Are 'influencers' the untapped insurance market?

Social media is taking over the world – and it might just take over your insurance book too

Are 'influencers' the untapped insurance market?

Insurance News

By Lucy Hook

It’s set to be worth as much as $10 billion (£7.7 billion) by 2020, but the influencer market is relatively untapped by insurance at the moment – presenting potentially huge growth opportunities in the future.

In a world where we all have a smartphone in our pocket, social media is king. But many influencers and public figures, who can be paid thousands – sometimes millions – for a single post, are largely unaware of their exposures.

“Traditionally, content was created by TV broadcasters and their production companies, as well as radio broadcasters, newspaper publishers, and publishers of books and magazines. Nowadays, the growth and adoption of new technologies and the rise of social media has created a new content creator, in the form of influencers and high-profile public figures, be it sports stars, TV hosts, etc,” James Brady, head of media at Hiscox UK & Ireland, told Insurance Business.

“Nowadays, sometimes without really knowing it, they are creating and disseminating content, and therefore have risk attached to that,” Brady went on to say.

A poorly judged Instagram post or impulsive Tweet can have huge ramifications for those in the public eye – just ask Tesla CEO Elon Musk, whose recent Tweets cost him $40 million in fines and his role as chairman of the firm he founded.

For social media influencers or public figures contracted to do promotional work for a firm, they can quickly find themselves in hot water should something go awry.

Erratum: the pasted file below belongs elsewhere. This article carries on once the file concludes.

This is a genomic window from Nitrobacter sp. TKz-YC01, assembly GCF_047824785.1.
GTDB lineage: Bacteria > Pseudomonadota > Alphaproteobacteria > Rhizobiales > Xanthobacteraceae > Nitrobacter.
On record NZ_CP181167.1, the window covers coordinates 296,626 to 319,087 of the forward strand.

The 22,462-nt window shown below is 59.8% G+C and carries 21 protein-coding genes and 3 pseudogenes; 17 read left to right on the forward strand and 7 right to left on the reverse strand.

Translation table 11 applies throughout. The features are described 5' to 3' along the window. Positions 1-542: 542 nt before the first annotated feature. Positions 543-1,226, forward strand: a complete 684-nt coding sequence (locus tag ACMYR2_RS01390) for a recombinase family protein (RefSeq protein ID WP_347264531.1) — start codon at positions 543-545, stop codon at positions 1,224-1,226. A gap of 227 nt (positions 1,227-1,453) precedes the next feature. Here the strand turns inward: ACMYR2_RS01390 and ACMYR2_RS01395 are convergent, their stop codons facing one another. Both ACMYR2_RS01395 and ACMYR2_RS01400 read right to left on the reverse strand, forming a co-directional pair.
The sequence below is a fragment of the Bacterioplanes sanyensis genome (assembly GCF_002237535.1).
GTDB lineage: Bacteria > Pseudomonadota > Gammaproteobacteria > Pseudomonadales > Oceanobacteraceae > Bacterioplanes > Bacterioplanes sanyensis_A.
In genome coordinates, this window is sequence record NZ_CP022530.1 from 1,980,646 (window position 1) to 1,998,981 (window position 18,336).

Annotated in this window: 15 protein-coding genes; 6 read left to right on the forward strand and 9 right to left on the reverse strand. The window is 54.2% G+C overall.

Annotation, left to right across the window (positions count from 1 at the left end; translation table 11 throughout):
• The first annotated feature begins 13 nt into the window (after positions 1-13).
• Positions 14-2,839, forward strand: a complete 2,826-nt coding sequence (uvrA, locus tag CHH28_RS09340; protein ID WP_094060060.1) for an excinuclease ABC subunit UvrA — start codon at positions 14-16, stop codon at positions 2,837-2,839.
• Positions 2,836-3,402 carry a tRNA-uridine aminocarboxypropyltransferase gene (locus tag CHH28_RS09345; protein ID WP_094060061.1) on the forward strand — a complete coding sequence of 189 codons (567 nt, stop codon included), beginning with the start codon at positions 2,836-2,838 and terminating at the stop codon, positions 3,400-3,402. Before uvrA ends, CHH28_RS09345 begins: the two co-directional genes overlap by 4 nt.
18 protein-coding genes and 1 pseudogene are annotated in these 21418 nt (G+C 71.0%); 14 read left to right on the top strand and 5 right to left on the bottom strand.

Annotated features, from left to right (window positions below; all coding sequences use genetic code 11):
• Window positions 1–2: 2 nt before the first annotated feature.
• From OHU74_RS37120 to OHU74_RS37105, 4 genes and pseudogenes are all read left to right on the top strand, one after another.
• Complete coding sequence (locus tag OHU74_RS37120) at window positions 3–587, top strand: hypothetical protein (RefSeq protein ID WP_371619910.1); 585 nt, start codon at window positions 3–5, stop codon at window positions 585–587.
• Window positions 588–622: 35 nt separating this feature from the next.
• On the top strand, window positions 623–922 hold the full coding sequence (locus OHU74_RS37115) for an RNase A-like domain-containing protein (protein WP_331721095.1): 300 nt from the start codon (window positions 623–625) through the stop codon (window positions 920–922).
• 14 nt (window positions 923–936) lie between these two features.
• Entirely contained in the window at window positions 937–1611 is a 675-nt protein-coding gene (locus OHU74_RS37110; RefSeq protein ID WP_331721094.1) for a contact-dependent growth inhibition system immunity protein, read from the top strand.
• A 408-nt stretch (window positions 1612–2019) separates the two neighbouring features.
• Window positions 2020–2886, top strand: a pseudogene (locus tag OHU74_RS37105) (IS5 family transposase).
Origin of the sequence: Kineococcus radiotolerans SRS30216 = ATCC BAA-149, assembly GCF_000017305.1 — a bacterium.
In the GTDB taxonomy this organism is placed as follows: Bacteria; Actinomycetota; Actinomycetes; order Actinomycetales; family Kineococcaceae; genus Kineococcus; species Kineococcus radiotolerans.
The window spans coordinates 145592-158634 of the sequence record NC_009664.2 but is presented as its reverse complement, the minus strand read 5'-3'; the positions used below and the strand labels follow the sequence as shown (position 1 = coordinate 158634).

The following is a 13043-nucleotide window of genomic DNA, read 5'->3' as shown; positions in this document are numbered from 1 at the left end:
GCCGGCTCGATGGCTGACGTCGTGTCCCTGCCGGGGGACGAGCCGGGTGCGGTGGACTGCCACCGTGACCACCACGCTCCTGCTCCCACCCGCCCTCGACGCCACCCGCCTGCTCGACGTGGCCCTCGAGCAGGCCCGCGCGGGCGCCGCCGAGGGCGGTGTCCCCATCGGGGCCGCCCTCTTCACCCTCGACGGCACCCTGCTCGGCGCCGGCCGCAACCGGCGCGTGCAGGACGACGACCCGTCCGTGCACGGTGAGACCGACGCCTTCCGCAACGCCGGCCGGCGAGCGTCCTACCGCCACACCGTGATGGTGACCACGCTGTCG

“If you bring a brand into disrepute by something that you do or say, in the form of a Tweet or an off-the-cuff remark at a public event, then you could fall foul of the terms of that contract in terms of the quality of endorsement or promotion that you’ve been hired to do,” Brady said. “The brand could bring a claim against you for damage to its reputation, potentially, under breach of contract.”

And while many consider defamation claims the domain of journalists, it is a real exposure for those using social media to air their views – and can come with a hefty defence bill.

“A lot of people think that defamation isn’t too much of a risk for them, because they don’t feel they will ever defame someone. However, that’s all well and good until after the event… Especially in the UK, it’s a jurisdiction where the defence of a defamation claim can be an extremely costly one,” Brady explained.

Hiscox launched an influencer and public figure protection insurance policy last month, covering the risks faced by influencers and high profile individuals as they lead their lives in the public eye. It’s a sector that the insurer sees as a potential key growth area going forward.

“It’s a new, growing, exciting, innovative area,” Brady said, adding that he expects other insurers will enter the space eventually. Currently, Hiscox claims its policy is the first of its kind in the UK.

“Given that adoption of technology and social media usage, we are now – fortunately or unfortunately, depending on how you want to look at it – a population that is crazed with being on our smartphones, tablets, etc. With that, brands are looking at new and innovative ways to connect with the buying public,” Brady said.

But there is a task ahead for insurers and brokers who will need to educate the client base, many of whom may be younger, less business-savvy individuals, on where the risks lie.

“A lot of these people don’t really appreciate the exposures that they have, or that are attached to the activities that they are carrying out,” Brady said. “They may not even consider that they need to buy an insurance policy. I think it will be as much of an education of those individuals as to the product being available and the risks and exposure that face them.”


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